Thursday, December 18, 2008

governments stopping evil?

Whatever one thinks of Rick Warren's controversial statements on abortion and gay rights, I think by far the most disqualifying thing about him fto deliver the invocation at Obama's inauguration is that he supports the assassination of foreign leaders... specifically Mahmoud Ahmadinejad.

Responding to Hannity’s assertion that “we need to take him [Iranian President Mahmoud Ahmadinejad] out,” Warren agreed, saying that stopping evil “is the legitimate role of government. The Bible says that God puts government on earth to punish evildoers.”

Words fail me here. Does Warren think that invading and destabilizing Iraq, leading to the deaths of as many as a million people and the displacement of one sixth of the Iraqi population, was a just use of governmnent because it "punished" the evildoing Saddam Hussein? Would war with Iran, with the immense casualties that would come with it, be an example of fighting evil? And would a world where assassinating unfavorable leaders is acceptable -- this is against US government policy, by the way -- be a world of justice? Killing Allende and Lumumba and removing Mossadeqh... OK?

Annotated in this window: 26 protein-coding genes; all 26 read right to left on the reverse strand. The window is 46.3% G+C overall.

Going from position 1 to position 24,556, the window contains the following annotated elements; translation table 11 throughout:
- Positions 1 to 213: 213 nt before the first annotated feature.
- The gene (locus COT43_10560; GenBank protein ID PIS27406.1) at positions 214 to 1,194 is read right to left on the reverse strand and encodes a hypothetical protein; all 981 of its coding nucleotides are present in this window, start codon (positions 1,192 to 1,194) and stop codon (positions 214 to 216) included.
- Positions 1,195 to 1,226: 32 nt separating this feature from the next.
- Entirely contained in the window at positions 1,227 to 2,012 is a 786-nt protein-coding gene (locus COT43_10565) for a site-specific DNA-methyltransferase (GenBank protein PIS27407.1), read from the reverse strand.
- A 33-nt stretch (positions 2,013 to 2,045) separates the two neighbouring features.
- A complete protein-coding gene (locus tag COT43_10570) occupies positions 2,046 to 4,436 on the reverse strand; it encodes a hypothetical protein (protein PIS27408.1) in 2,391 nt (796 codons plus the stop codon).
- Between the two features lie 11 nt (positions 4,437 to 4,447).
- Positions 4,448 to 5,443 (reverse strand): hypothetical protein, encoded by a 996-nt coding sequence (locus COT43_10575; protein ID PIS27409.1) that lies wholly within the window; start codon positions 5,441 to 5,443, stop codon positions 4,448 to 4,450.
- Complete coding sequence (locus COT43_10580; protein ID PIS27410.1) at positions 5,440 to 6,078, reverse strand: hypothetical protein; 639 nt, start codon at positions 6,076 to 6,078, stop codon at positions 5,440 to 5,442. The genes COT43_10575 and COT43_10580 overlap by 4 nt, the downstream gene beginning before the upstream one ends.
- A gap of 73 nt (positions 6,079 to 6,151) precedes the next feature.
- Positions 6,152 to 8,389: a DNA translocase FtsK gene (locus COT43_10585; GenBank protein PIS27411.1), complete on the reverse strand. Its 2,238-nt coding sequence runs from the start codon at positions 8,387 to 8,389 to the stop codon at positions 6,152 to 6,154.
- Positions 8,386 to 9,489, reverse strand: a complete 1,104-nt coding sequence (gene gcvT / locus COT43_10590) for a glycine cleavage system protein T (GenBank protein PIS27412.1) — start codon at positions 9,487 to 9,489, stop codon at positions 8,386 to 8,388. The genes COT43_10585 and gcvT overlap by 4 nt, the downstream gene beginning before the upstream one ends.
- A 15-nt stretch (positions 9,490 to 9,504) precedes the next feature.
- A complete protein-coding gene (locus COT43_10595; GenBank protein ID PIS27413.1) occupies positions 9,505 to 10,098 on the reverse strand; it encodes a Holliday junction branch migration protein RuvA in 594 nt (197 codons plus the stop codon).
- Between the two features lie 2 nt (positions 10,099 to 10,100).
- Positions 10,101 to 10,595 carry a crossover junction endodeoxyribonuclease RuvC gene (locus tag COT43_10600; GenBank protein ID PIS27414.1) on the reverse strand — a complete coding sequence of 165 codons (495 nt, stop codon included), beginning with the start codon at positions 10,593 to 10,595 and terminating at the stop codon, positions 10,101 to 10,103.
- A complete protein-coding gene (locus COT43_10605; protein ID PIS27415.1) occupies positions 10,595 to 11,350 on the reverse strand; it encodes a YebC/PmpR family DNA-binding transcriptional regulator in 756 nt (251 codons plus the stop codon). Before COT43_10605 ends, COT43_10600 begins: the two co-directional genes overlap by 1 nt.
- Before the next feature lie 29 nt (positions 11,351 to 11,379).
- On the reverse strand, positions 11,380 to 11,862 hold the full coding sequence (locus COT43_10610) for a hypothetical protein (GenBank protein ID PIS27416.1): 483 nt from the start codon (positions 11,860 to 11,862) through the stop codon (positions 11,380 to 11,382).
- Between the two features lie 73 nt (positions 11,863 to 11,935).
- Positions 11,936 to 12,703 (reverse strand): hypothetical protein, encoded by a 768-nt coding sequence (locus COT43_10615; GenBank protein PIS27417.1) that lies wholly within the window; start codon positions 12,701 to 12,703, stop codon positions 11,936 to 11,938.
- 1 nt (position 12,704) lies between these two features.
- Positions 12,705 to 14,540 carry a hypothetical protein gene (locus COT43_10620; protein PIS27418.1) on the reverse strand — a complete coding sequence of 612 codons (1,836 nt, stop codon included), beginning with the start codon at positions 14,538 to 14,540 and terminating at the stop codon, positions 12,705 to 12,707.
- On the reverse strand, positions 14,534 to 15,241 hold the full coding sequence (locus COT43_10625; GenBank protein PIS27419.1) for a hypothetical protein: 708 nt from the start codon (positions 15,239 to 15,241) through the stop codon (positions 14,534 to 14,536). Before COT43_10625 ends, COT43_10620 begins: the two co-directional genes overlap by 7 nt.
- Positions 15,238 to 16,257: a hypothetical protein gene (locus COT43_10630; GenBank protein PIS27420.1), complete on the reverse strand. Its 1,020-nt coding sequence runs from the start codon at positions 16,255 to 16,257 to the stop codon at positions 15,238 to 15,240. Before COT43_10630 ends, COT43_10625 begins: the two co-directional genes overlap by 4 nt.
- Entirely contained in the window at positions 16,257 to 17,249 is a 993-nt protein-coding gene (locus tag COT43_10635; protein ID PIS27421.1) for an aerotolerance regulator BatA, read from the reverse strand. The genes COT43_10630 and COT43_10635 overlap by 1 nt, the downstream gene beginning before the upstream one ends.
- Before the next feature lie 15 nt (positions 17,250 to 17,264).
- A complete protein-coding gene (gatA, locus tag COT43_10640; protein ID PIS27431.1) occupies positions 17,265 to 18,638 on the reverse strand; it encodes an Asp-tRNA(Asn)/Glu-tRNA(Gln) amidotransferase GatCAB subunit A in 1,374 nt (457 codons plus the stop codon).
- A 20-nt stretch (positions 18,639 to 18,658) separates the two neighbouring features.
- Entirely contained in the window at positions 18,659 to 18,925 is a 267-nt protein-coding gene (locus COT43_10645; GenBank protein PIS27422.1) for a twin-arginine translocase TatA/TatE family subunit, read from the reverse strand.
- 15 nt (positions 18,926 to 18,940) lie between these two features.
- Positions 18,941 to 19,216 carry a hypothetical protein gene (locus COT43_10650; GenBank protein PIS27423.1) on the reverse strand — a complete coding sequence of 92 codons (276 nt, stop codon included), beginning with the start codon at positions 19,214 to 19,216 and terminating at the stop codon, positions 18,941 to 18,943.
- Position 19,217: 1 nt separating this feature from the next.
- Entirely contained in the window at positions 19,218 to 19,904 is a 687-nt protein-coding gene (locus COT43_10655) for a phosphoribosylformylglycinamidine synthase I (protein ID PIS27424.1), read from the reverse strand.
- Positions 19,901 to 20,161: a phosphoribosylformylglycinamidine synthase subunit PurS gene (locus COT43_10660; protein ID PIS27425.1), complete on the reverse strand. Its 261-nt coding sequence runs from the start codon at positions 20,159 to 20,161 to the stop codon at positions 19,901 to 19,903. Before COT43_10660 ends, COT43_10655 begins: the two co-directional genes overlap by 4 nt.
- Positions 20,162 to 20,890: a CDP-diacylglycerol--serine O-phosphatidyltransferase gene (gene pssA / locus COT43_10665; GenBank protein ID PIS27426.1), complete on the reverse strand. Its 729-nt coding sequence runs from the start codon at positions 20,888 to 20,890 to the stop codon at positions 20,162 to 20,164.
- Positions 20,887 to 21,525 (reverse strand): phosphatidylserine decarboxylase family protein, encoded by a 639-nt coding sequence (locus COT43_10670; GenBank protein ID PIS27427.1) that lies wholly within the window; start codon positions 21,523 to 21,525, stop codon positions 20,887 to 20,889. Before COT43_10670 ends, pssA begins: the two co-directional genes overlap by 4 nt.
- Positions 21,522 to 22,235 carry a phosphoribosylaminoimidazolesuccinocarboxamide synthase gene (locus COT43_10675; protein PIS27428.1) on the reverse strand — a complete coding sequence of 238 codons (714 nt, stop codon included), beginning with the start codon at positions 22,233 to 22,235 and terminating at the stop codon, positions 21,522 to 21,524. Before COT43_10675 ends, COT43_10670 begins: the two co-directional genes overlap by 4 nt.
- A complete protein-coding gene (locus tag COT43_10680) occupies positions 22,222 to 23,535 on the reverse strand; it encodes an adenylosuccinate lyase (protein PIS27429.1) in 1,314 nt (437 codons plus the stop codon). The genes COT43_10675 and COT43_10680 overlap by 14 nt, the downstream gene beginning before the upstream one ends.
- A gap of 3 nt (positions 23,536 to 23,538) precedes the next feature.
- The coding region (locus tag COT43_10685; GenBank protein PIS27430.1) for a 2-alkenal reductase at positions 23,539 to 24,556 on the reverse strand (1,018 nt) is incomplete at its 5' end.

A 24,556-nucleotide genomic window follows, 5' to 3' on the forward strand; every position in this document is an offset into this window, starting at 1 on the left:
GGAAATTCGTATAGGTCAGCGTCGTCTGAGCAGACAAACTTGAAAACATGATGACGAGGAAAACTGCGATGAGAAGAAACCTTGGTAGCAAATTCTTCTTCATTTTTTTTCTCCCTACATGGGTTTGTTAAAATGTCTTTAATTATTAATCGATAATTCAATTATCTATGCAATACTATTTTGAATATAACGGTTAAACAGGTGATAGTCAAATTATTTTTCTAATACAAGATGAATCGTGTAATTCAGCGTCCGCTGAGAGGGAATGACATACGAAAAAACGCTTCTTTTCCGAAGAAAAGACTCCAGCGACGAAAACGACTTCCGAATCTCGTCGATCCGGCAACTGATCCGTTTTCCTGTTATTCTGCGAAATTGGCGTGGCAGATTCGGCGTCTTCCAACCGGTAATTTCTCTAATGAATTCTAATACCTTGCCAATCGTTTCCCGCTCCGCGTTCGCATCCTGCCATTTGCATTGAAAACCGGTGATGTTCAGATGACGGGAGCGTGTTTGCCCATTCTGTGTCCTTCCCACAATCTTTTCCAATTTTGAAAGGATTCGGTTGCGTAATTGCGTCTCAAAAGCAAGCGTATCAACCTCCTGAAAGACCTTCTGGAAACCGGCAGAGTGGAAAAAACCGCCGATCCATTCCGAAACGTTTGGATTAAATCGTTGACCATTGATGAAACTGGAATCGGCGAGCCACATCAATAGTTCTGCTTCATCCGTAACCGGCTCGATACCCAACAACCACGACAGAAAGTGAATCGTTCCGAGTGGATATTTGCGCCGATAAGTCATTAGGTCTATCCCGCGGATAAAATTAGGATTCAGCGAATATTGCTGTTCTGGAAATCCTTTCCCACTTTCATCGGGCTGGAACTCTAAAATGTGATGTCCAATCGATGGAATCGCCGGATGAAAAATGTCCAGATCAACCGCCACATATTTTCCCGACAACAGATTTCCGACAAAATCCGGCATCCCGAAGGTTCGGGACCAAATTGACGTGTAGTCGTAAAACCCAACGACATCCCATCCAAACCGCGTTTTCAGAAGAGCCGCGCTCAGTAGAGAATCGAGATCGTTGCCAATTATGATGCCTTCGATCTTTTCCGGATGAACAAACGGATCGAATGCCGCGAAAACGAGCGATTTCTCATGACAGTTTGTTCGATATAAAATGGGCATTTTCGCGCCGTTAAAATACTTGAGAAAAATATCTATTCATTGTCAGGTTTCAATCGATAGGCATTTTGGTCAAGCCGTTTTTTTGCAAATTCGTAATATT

Ultimately, the main problems here -- problems that afflict foreign policy in general are:
-- the assumption that anyone that is opposing US geopolitical interests is "evil"
-- the assumption that the use of force to remove a bad actor like Ahmadinejad will improve the situation in Iran, the Middle East, or for the United States
-- the Messianic belief in spreading American values by whatever means, a tactic guaranteed to pit foreign American values against domestic nationalism, a battle which nationalism will always win

Thankfully Warren won't get within a hundred yards of the Obama Administration's foreign policy, but it's a little annoying that he'll be standing right next to the President giving a speech on his inauguration day. Hopefully the speech will skirt around foreign affairs.

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